Zimbabwe grows anxious as election results are delayed



(HARARE, Zimbabwe) – The Zimbabwean election took an uncomfortable turn on Tuesday when the opposition claimed that the results were not released out of a fifth of the polling stations as required by law, and the election commission said that the Impatient nation would have to wait longer for Know who will be your next president.

Meanwhile, the government of President Emmerson Mnangagwa suggested that the main opposition leader, Nelson Chamisa, and his supporters were inciting "violence" by declaring he had won Monday's election, although it has only been announced.

"Let me also warn those people and groups that nobody is above the law," said Interior Minister Obert Mpofu. The security forces "will remain on high alert and will continue to monitor the security situation in the country."

Zimbabweans are desperately hoping that Monday's peaceful vote will lift them out of economic and political stagnation after decades of Robert Mugabe's rule, but the country is haunted by a history of electoral violence and manipulation that means trust is low, despite today's freest environment.

While the Electoral Commission of Zimbabwe has five days from the end of the vote to publish the final tally, the national mood is growing. The results were already swirling in social networks.

Dozens of opposition supporters even gathered at their headquarters in the capital, Harare, celebrating in the belief that they had won the presidential election based on the results they said agents had gathered on the ground. While dancing to the music of the loudspeakers installed in a truck, the police with water cannons circulated in the area.

There was no confrontation, but even the possibility that it was a disturbing reminder of the tensions that pervade the southern African nation, weakened by Mugabe's long rule. The former 94-year-old leader had been in power since the independence of the white minority government in 1980 until he was forced to resign in November after the military and the ZANU-PF ruling party turned against him.

Mnangagwa, a former vice president who quarreled with Mugabe and then took charge of him, has said that his performance in the presidential polls was "extremely positive" while urging people to wait for official results.

Chamisa, a lawyer and pastor who leads the opposition Movement for Democracy Change party, has gone further, saying that his own count shows he won the elections and that he is ready to form the next government.

The Chamisa party also said that the results were not published outside of 21 percent of the almost 11,000 polling stations in the country. raising concerns about possible electoral fraud. He suggested that there was a deliberate effort to delay the announcement of the results, which reflects a deep suspicion about the panel that presides over the elections.

Priscilla Chigumba, a judge who heads the Zimbabwe Electoral Commission, said she was confident there were no "traps" in the first elections without Mugabe on the ballot. Each polling station must publish its results outdoors after the vote count, he said.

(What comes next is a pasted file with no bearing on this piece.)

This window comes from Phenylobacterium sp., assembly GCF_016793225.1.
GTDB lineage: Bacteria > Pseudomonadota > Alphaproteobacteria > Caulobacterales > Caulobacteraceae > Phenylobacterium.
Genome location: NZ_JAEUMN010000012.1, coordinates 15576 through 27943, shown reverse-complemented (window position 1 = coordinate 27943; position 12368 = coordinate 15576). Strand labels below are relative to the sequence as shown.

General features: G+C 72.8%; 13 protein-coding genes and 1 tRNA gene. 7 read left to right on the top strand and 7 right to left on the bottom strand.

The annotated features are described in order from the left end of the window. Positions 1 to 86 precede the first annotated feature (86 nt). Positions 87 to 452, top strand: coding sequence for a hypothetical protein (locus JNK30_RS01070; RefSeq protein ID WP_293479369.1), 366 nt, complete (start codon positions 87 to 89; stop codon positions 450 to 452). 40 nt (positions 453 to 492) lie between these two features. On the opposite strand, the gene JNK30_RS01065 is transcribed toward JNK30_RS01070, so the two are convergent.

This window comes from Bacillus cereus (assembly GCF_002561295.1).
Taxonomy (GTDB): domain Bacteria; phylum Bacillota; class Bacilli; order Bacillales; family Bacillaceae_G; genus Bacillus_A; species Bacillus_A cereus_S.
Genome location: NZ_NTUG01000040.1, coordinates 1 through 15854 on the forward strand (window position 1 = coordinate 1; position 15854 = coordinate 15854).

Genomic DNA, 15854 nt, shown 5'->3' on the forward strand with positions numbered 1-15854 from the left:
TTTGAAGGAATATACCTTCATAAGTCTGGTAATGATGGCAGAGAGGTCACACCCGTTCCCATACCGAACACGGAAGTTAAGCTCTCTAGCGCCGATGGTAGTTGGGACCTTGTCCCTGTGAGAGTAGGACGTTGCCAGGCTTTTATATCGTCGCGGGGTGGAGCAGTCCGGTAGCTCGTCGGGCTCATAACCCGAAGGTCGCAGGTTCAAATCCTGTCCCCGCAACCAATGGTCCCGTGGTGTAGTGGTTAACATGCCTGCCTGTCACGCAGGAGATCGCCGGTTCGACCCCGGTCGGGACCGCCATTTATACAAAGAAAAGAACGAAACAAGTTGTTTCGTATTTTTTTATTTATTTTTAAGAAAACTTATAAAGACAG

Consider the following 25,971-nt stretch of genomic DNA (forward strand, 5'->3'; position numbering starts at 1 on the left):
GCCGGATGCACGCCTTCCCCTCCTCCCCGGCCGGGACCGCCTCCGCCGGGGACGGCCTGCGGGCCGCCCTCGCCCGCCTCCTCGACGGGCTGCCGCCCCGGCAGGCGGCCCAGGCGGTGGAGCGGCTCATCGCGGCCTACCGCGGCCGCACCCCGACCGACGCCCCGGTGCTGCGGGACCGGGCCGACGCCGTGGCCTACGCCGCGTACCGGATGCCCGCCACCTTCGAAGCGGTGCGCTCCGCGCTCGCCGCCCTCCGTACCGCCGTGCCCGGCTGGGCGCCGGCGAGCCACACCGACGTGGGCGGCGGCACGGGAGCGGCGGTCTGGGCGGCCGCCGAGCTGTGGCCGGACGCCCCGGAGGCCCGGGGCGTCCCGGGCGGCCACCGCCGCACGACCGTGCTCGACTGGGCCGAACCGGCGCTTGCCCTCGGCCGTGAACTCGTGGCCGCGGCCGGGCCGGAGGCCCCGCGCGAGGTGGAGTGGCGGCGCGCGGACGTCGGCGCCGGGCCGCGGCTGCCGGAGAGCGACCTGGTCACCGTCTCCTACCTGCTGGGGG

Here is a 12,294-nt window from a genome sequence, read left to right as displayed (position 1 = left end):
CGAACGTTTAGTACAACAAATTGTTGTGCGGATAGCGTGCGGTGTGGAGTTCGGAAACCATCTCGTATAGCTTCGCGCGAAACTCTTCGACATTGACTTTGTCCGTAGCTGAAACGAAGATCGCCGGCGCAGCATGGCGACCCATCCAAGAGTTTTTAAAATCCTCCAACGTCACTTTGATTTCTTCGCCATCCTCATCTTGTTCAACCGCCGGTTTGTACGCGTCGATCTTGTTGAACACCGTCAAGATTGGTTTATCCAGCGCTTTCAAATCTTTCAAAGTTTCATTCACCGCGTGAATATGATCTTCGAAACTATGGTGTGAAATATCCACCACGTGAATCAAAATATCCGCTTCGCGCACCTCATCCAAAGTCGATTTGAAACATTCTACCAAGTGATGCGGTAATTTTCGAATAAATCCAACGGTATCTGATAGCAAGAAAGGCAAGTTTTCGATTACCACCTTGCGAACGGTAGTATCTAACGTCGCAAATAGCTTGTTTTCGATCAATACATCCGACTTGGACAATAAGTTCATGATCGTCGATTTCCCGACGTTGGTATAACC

"We will not steal your choice of leaders, we will not subvert your will," Chigumba said.

"The atmosphere has remained peaceful" and the commission has not received any major complaints about the election, he said.

The commission said it would delay the publication of the results of the presidential race until all the votes are checked. If no presidential candidate wins more than 50 percent of the vote, a second round will be held on September 8.

More than 5.5 million people registered to vote in an election with a record number of more than 20 presidential candidates and nearly 130 political parties.

Western election observers were in Zimbabwe, a sign of a freer political environment since the resignation of Mugabe, who declared that he would not vote for the ruling party he controlled for a long time and called Chamisa the only viable candidate.

Meanwhile, a monitoring group, the Zimbabwe Electoral Support Network, issued preliminary conclusions on the vote, noting improvements such as a biometric registration system that reduced the chances of fraud.

However, he noticed problems with the implementation, saying that the electoral commission assigned a point more registration kits to rural areas and less to urban areas. The ruling party has strong rural support, while the opposition is popular in the cities.

Elmar Brok, head of the European Union monitoring mission, said on Tuesday that his team noticed some "inconsistencies" but that there was generally "progress" compared "In African elections, there is often a lot at stake and nobody has a backup plan to lose, "said John Dramani Mahama, former Ghanaian president and head of the observer mission of the Commonwealth nations, mostly former British. colonies

The contenders in the Zimbabwean vote must accept the results and "should look at the broader picture of success, a successful choice for Zimbabwe," he said.

A voter in Harare said that Zimbabwe is eager to hear the election results as soon as possible.

"Because people are not yet established, they are thinking about too many things," said Chaka Nyuka, 65. "They need a good change, people are looking for that."

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